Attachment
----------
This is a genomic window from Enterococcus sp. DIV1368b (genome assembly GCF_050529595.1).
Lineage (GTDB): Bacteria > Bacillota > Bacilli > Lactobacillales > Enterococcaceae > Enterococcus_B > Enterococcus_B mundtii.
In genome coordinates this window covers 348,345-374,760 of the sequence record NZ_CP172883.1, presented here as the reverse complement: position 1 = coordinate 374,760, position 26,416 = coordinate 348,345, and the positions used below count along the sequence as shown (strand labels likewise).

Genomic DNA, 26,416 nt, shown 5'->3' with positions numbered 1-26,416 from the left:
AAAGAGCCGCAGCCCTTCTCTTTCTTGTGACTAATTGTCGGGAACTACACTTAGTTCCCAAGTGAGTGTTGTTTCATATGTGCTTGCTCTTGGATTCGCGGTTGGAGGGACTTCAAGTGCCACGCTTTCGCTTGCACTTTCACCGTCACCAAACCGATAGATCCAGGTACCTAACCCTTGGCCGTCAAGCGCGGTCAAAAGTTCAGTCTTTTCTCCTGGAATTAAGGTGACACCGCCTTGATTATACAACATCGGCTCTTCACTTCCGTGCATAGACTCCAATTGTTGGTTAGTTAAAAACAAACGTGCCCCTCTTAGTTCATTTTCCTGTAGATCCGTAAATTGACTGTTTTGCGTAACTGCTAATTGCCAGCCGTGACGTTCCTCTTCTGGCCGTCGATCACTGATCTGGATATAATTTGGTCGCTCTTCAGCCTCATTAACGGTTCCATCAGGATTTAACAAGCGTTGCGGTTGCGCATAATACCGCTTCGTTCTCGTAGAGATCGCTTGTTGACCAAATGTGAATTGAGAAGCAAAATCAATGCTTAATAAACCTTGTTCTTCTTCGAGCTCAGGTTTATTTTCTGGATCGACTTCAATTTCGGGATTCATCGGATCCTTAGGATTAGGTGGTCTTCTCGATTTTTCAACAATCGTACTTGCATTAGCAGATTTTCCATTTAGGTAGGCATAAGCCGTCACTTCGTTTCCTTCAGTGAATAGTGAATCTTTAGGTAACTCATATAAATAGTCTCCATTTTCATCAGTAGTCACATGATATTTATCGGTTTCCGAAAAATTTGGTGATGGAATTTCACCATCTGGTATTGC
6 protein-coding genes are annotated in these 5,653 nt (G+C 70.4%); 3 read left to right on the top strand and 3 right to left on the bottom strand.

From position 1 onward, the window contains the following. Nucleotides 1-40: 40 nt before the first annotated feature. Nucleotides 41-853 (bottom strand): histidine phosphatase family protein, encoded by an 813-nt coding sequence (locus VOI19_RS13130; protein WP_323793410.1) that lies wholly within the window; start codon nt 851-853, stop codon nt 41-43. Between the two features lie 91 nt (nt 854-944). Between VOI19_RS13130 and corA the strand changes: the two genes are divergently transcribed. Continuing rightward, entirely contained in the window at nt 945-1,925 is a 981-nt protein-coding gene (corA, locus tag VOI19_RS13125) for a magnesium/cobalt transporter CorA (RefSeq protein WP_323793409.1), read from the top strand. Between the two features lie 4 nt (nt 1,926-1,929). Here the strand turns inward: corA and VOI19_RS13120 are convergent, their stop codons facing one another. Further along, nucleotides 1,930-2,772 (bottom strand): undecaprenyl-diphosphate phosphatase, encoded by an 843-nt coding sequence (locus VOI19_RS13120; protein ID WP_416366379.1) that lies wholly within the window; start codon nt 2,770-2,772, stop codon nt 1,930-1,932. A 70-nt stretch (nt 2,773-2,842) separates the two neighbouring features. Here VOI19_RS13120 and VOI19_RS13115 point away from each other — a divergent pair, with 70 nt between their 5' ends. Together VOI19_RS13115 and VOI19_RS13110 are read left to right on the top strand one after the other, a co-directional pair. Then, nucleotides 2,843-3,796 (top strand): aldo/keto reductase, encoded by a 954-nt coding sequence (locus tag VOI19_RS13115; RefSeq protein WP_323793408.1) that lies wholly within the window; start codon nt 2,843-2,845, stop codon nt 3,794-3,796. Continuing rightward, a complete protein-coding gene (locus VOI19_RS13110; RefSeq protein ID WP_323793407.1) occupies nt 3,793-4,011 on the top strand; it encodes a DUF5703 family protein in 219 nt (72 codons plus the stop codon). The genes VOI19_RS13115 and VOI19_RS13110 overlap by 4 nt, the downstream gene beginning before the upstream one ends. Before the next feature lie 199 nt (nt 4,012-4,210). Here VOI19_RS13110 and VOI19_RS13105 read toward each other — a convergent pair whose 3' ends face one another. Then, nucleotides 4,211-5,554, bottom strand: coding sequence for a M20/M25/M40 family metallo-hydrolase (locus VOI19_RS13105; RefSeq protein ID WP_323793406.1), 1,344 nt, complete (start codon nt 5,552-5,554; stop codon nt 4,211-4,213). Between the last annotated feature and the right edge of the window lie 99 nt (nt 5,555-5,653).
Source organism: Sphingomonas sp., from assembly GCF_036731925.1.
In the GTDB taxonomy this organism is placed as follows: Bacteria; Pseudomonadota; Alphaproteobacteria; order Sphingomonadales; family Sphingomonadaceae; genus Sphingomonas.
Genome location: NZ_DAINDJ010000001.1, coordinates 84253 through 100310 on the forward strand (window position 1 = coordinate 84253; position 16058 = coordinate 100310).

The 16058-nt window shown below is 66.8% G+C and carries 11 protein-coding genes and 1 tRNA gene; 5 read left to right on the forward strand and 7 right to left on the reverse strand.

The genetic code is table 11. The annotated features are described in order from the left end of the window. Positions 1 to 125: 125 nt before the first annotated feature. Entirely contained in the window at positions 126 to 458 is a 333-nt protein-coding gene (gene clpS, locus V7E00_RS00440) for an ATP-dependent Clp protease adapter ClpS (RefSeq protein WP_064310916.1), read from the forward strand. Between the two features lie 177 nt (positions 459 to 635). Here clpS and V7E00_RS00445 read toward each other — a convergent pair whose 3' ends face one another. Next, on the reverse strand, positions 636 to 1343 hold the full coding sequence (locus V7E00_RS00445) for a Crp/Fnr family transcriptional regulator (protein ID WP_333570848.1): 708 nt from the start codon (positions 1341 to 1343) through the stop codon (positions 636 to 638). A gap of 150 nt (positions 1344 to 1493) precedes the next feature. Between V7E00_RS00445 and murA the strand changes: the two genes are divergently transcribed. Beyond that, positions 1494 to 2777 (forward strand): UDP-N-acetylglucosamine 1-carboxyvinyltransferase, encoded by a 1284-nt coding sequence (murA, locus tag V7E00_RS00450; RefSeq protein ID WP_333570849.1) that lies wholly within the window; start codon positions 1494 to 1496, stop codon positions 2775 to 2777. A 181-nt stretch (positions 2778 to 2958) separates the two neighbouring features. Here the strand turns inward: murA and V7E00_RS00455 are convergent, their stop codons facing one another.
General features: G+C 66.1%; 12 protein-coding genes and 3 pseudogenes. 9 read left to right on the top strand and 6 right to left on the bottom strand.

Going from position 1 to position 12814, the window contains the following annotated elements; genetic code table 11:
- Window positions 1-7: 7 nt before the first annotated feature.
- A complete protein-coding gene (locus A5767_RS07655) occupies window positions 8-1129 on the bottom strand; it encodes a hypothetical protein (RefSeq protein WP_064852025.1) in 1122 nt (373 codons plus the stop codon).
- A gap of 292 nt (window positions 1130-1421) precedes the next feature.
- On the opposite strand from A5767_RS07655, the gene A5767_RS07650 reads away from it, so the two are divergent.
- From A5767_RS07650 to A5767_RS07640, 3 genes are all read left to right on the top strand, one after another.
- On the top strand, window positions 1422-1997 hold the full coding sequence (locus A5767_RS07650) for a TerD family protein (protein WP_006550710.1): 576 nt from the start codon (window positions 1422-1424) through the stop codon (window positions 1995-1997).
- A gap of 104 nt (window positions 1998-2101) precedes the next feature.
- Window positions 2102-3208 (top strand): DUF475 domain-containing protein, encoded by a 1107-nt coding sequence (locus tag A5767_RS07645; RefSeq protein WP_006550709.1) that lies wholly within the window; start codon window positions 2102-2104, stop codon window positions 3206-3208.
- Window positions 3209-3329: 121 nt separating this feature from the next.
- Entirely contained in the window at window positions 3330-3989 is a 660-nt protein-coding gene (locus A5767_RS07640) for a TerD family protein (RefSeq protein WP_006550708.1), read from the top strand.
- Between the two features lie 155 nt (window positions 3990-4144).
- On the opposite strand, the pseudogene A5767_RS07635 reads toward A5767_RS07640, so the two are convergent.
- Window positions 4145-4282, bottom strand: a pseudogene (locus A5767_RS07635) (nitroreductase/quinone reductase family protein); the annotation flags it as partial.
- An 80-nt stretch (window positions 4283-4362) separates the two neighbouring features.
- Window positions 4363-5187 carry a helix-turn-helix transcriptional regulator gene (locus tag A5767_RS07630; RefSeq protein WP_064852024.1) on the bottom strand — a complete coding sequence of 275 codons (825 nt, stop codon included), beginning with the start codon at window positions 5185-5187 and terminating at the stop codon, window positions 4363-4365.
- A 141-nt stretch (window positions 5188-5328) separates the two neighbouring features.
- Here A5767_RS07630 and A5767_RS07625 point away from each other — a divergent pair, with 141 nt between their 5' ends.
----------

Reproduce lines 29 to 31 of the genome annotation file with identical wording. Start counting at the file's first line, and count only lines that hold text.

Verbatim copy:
- Window positions 4363-5187 carry a helix-turn-helix transcriptional regulator gene (locus tag A5767_RS07630; RefSeq protein WP_064852024.1) on the bottom strand — a complete coding sequence of 275 codons (825 nt, stop codon included), beginning with the start codon at window positions 5185-5187 and terminating at the stop codon, window positions 4363-4365.
- A 141-nt stretch (window positions 5188-5328) separates the two neighbouring features.
- Here A5767_RS07630 and A5767_RS07625 point away from each other — a divergent pair, with 141 nt between their 5' ends.